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Saturday 3 December 2016

Concussion scares me says Triggs

Leinster's Hayden Triggs
Leinster's Hayden Triggs

The sight of Mike McCarthy getting knocked out for Ireland sent a cold shiver of fear through Hayden Triggs.

"Aw look, I'll be honest, I'm scared about it," said the Leinster lock.

"When I saw Macca go down and for him to go off on a stretcher. Normally if you get a concussion, they sit you up, feel your neck and then you walk off.

"But he's on a stretcher, man, with his neck tied down.

"Talking to the lads who are back from Irish camp, he seems normal, well, Mad Macca normal."

The introduction of humour was understandable for a family man playing, working to make a better life.

"That's scary. I've got kids. I've got a wife. I'm on the other side of world from home.

"I don't want that to happen to me."

The macho nature of rugby means 'big boys don't cry.'

"For eighty minutes of the week, I don't think about it," he said.

"As a rugby player, when the whistle blows, you're in a different zone.

"At training, we smash each other on two days of the week.

"If you're not in the team, you're trying to get in the team. It's physical. You don't want to get injured when you're not playing the game.

"In review, when you're watching your defence, or someone else's, you see some pretty ugly things, some pretty scary things."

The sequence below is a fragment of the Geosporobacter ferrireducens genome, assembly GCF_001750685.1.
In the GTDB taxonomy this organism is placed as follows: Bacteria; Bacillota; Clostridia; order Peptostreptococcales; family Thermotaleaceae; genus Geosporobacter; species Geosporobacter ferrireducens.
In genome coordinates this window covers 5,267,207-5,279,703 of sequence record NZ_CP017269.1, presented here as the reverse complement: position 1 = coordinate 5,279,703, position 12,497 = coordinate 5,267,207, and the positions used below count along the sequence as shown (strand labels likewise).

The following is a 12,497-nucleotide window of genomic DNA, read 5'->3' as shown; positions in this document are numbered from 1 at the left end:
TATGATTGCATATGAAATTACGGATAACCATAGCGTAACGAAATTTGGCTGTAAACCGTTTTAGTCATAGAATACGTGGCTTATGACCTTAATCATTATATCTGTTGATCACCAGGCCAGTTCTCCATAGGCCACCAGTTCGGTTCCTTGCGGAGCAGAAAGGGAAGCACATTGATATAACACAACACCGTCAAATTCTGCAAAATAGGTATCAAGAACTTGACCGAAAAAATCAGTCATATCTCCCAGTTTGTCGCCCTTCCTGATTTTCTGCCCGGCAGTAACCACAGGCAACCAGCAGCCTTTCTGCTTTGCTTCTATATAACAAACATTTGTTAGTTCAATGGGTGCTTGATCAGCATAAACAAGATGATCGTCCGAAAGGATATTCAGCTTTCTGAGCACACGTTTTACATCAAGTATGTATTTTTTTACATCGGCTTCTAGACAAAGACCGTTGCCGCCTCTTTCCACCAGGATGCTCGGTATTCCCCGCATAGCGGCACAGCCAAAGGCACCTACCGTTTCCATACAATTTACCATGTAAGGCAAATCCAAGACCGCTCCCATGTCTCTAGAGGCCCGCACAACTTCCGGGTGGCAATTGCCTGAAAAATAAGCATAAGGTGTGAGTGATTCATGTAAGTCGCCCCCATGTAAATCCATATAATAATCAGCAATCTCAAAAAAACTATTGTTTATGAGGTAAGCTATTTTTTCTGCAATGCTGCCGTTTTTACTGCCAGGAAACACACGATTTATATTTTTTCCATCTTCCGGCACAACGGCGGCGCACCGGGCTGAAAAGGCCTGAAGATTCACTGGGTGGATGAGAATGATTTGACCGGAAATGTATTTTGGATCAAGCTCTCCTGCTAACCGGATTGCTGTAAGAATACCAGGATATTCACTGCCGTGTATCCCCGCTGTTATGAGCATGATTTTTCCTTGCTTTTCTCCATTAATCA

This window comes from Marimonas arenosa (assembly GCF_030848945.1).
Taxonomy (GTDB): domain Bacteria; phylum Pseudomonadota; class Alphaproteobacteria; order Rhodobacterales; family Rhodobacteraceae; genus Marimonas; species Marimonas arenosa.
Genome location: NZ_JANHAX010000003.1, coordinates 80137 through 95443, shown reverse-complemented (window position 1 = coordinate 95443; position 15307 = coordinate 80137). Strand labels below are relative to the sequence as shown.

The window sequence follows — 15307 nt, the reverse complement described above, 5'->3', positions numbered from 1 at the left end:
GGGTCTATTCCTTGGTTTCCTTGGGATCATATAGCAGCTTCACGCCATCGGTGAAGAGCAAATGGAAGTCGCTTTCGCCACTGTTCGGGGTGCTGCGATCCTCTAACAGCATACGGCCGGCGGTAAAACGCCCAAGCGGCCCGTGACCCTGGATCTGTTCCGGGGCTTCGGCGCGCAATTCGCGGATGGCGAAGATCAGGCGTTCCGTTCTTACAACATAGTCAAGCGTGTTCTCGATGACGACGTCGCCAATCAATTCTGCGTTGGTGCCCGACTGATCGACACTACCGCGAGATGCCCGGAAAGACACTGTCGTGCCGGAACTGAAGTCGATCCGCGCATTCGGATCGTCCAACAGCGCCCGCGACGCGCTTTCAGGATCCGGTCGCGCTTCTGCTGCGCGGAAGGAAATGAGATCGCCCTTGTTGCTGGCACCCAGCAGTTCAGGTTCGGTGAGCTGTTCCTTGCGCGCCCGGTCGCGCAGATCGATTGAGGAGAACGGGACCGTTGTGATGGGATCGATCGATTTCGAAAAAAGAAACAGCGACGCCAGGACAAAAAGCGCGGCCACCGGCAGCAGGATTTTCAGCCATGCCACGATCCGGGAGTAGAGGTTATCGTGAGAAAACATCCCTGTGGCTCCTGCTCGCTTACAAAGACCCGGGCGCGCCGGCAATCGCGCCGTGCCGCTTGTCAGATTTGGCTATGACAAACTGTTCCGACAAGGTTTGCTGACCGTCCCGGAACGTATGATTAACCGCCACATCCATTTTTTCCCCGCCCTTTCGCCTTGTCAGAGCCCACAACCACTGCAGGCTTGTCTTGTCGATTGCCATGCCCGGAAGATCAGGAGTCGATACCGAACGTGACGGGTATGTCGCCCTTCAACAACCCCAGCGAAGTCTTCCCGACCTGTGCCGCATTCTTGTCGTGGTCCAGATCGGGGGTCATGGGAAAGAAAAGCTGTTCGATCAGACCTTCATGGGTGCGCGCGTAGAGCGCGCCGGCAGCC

Personal damage is often put on the back-burner in behind the damage it would do to the game.

"Throughout the history of rugby all you ever hear is 'put your body on the line', 'bleed for your brother'. I'm from the old school. You do that.

"A concussion is not a new thing but it is probably in the spotlight right now.

"There are soft tissue injuries in every game and there are joint injuries in every game, but they don't seem to get the spotlight like concussion does.

"I will be honest. I'm scared about it."

It seems every week at every level there is a player sitting under a cloud of concussion. There was Keith Earls last week; McCarthy this week.

"Concussion is getting more and more of an issue. You can't escape it now," said the Kiwi.

It really hits home when it happens close to home.

"We had a scary one," he said. "A mate of mine back home, Ben Afeaki, he clashed heads with Brodie Retallick in a Super game. His career is done because of it.

"Brodie Retallick was in the same impact and he continued to be World Player of the Year."

Triggs has noticed how any contact to the head is policed with super-sensitive medical observation at Leinster.

Focus

"I took a knock to the head just in a ruck (against Zebre) and I kind of rubbed my head.

"Straight away, the doc's over: 'are you alright, are you feeling okay, how do you feelin?' I'm just like 'leave me alone'. But that's the focus."

There is an interesting difference in the use of language between the northern and southern hemisphere in that Europeans talk-up the collision, the best in the world focus on contact.

"People up here focus more on the collision. We try to avoid contact down there," he said.

"I know that sounds silly but whenever you talk about a ball carrier going into contact, you try to pick a weak shoulder or get a step around the outside shoulder.

"I don't want to say the coaches tell us to look for a collision, like, we're all trying to do the same thing.

"Don't get me wrong, head knocks are happening down there.

"It is happening everywhere."

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